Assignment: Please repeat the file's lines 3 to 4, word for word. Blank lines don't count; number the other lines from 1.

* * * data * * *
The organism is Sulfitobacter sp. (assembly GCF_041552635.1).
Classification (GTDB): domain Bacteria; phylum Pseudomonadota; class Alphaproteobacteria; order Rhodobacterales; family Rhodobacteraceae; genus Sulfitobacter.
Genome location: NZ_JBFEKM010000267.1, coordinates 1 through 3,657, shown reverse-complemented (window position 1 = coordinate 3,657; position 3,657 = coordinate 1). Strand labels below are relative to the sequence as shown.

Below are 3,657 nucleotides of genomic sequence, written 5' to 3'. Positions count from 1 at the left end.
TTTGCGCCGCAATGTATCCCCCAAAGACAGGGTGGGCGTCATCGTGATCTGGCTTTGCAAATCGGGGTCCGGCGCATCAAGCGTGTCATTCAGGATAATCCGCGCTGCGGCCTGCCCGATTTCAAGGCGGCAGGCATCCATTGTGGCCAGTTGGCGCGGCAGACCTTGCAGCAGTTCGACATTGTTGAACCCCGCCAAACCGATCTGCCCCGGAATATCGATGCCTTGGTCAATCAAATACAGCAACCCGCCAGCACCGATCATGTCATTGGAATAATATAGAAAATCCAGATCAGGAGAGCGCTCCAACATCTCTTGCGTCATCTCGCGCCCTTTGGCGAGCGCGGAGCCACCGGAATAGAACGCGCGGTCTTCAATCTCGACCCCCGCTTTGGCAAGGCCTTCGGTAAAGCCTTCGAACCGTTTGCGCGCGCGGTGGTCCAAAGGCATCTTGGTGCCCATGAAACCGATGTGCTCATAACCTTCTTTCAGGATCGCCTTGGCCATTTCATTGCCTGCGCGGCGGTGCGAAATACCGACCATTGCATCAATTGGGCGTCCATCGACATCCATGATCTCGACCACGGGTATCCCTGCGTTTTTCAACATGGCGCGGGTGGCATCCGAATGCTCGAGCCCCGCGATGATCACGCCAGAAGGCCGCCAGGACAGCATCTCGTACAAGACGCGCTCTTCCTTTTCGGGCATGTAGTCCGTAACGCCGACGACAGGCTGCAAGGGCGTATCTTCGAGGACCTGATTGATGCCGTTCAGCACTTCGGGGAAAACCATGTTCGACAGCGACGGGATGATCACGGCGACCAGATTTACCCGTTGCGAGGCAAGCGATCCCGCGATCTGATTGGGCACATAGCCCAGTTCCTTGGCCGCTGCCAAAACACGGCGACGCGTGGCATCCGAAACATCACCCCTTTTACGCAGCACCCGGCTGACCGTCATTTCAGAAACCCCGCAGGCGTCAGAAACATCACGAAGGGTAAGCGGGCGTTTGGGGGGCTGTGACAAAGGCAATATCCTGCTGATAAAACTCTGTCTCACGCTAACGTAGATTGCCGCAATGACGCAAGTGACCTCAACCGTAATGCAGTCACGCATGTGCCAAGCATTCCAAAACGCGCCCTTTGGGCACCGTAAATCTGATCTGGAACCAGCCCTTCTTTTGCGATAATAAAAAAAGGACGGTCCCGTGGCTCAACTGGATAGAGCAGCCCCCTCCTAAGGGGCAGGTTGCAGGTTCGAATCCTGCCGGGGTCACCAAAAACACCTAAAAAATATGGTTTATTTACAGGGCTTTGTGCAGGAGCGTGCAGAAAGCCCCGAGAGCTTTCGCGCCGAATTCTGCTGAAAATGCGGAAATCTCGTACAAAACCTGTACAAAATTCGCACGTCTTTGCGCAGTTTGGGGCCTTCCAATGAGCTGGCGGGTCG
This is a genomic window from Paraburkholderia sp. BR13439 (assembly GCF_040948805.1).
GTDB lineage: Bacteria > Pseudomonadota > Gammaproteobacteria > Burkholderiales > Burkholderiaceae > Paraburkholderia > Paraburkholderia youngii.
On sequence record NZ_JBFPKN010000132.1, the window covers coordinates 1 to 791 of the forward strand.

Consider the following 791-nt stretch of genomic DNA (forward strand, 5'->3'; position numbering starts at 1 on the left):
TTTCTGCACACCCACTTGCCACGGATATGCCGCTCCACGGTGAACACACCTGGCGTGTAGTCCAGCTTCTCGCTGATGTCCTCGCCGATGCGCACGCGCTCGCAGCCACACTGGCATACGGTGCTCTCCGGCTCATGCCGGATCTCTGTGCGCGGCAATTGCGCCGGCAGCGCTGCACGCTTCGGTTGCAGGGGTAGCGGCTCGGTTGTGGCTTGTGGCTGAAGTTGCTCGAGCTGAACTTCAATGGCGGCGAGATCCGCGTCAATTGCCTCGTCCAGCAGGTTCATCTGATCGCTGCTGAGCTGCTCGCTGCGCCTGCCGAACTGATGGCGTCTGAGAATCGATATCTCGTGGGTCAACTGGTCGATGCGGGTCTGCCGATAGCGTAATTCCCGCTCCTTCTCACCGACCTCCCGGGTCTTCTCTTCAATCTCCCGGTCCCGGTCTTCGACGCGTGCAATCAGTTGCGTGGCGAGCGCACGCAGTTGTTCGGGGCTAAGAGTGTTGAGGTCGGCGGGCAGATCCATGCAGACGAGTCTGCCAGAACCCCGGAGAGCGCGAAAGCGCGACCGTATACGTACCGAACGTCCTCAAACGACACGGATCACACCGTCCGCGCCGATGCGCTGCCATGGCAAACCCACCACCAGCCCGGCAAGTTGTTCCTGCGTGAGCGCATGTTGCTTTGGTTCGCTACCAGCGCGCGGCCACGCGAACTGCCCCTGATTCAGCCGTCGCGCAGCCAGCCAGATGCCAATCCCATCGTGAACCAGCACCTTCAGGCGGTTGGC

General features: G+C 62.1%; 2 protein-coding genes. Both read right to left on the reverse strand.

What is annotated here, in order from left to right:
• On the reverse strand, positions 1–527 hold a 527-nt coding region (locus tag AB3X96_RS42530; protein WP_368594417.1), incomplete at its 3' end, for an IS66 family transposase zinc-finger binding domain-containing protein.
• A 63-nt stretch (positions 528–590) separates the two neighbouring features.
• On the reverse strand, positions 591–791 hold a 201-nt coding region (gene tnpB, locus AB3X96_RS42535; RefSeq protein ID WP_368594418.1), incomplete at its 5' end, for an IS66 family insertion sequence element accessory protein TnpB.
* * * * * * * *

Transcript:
Genome location: NZ_JBFEKM010000267.1, coordinates 1 through 3,657, shown reverse-complemented (window position 1 = coordinate 3,657; position 3,657 = coordinate 1). Strand labels below are relative to the sequence as shown.

Below are 3,657 nucleotides of genomic sequence, written 5' to 3'. Positions count from 1 at the left end.